Global connections: developing global leaders

Monday 01 June 2015 -
13:30 to 14:45
Session 2.4. Queen Elizabeth II Centre, London.

Internationalisation strategies are rapidly evolving, broadening and deepening at national, regional and institutional levels. Universities are crossing national and regional borders to work together to address global problems and are collaborating in a wide range of educational initiatives, consortia and focused networks. Top priorities for internationalisation agendas are to position institutions and countries for competitive advantage as well as mutual benefit, to promote inter-cultural exchange among staff and students, and to address global problems. These agendas - in a context of globalisation promises and perils - have major implications for leaders at all levels of higher education, for the physical and electronic management of institutions and for governance at institutional and system levels. To embed internationalisation across an institution, to position and profile institutions internationally or to extend global stakeholder networks, leaders need to develop new skill-sets and new ways of thinking, behaving and managing across boundaries.

The session asks:

  • What additional or different leadership capabilities are needed in an increasingly multi-national and multicultural context?
  • What can be learned from other sectors where 'global leadership and governance' are already recognised concepts?
  • Based on collective experience, how best can 'global leadership and innovation' be fostered through developmental processes?
  • How can institutional policies and practices support this development?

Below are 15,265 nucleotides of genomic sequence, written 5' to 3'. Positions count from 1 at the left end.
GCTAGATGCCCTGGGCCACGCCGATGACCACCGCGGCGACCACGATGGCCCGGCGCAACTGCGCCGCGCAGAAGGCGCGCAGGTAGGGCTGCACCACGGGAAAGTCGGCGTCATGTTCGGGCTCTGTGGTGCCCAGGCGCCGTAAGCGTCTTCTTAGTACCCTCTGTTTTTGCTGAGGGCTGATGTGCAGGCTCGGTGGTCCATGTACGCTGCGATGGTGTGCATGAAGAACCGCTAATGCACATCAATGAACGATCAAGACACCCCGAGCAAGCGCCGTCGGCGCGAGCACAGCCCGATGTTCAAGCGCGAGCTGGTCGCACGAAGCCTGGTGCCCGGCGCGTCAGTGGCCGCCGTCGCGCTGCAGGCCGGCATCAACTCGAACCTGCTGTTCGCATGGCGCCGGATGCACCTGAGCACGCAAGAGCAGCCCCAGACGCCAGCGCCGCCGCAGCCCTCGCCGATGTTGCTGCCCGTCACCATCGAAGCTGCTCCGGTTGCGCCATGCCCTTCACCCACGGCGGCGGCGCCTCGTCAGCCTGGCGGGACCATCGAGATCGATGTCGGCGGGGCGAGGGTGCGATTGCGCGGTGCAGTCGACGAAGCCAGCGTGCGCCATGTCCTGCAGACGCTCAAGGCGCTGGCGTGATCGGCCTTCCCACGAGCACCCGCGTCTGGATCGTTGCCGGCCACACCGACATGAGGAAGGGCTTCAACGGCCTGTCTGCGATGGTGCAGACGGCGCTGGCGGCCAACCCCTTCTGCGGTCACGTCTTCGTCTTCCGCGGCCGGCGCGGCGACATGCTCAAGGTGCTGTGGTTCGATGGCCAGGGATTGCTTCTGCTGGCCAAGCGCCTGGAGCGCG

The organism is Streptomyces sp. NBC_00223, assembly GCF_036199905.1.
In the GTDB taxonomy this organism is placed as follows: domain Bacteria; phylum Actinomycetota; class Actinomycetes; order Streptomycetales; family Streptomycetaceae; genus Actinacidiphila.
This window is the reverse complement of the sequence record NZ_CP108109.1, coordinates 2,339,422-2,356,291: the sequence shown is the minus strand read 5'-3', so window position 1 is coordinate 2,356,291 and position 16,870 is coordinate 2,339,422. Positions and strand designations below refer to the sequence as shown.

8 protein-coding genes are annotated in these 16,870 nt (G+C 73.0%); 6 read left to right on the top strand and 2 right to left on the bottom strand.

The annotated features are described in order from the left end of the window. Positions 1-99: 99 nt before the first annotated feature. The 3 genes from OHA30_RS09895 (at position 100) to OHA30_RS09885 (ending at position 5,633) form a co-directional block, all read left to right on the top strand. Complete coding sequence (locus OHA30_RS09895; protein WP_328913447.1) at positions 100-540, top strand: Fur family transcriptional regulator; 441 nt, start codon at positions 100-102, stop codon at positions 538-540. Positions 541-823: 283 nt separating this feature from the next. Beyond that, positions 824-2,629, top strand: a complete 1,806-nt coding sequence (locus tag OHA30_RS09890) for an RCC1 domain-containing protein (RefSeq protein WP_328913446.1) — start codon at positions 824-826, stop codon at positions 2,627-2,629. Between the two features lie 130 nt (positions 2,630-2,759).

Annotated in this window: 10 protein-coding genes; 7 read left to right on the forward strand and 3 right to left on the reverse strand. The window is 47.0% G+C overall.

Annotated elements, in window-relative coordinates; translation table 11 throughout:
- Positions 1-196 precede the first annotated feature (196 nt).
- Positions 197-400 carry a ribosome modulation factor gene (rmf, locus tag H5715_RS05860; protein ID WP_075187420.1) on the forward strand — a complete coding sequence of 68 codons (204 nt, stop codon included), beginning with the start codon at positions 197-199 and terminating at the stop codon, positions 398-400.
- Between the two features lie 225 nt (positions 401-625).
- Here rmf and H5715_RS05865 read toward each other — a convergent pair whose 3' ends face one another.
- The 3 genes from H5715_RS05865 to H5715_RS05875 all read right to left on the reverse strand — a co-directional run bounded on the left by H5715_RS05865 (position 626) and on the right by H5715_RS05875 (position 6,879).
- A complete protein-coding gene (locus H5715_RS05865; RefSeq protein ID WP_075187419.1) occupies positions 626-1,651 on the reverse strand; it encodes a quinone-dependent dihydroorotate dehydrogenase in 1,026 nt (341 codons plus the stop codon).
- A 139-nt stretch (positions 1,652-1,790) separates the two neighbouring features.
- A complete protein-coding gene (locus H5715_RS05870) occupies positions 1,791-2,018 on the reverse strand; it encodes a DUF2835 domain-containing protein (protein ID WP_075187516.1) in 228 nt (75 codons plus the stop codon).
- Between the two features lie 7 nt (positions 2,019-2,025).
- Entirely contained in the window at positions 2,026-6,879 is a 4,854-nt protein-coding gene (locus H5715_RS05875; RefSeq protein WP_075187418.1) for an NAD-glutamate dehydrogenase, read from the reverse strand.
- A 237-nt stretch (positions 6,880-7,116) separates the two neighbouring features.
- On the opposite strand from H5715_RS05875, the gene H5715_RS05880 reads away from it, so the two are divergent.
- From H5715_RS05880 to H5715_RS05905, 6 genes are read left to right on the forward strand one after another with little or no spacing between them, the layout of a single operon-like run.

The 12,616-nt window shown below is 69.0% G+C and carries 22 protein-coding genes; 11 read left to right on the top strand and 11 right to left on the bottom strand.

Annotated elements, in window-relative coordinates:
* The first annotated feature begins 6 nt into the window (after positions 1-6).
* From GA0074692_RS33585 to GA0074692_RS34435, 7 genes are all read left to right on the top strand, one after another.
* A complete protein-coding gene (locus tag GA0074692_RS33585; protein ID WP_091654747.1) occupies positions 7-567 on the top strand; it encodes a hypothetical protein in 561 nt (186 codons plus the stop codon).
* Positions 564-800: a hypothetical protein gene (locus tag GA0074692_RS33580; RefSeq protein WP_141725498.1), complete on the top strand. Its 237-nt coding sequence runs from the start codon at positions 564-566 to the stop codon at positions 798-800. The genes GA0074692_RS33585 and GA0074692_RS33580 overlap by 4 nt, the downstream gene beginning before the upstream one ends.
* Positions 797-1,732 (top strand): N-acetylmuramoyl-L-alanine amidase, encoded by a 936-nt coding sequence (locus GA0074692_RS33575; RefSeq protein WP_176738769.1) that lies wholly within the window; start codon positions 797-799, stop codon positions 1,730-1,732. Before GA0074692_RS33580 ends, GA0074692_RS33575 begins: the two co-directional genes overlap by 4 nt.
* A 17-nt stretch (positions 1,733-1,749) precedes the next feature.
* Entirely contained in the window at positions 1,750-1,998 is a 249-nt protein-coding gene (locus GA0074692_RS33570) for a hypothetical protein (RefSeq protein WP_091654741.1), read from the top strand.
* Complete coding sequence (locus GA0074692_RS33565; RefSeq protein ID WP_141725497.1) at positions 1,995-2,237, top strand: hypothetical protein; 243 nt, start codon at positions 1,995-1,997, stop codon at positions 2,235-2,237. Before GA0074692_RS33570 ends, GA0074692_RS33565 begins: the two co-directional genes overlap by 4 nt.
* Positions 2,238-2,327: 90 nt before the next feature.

Using case study examples, the speakers illustrate how international leadership development can foster innovation, achieve significant impact and deliver individual and collective value within and across countries, sectors and institutions. The session seeks to engage participants in generating ideas about how best to structure and deliver international leadership development opportunities that not only benefit individuals and institutions but also contribute to the development of higher education and societies globally.

For further reading on this and related topics, read our speaker interview with Professor Dawn Freshwater.

Professor Dawn Freshwater
Senior Deputy Vice-Chancellor and Registrar, The University of Western Australia, Australia

Prior to moving to Western Australia to take up the position of SDVC, Dawn Freshwater served as the PVC for Staff and Organizational Effectiveness, Professor of Mental Health and Head of the School at the University of Leeds. Professor Freshwater served on the HEFCE Research Excellence Framework (REF) panel in the UK; in her leadership capacity, she led a British Council funded study to examine the impact of globalisation on inclusive leadership. Session 2.4

Professor Dawn Freshwater

Dr Tom Kennie
Founding Director, Ranmore, UK

Dr Tom Kennie is a founding director of Ranmore. He specialises in senior level HE leadership development in higher education. Much of this is informed by his 13 years as joint programme director of the UK Top Management Programme for Higher Education (TMP).  He has worked with over 100 HEI’s on governance, leadership and management development activities. Most recently this has extended to a new ‘Global Engagement: Global Challenge’ programme. Session 2.4

Dr Tom Kennie

Professor Robin Middlehurst
Professor of Higher Education, Kingston University, UK

Professor Robin Middlehurst is Professor of Higher Education at Kingston University. She has developed a strong interest and published widely on academic leadership and internationalisation in HE among other topics. She was also for 13 years joint programme director of the TMP and is now actively involved in the ‘Global Engagement: Global Challenge’ programme. Session 2.4

Professor Robin Middlehurst

Professor John Raftery
Vice-Chancellor, London Metropolitan University, UK

John has undertaken assignments on risk in major public infrastructure projects and on cartels and restrictive practices in Hong Kong, Scandinavia and the UK.  He was a member of Kofi Annan's Global Humanitarian Forum and an advisor to the UK-India and UK-India-US Research Initiatives. Session 2.4

Professor John Raftery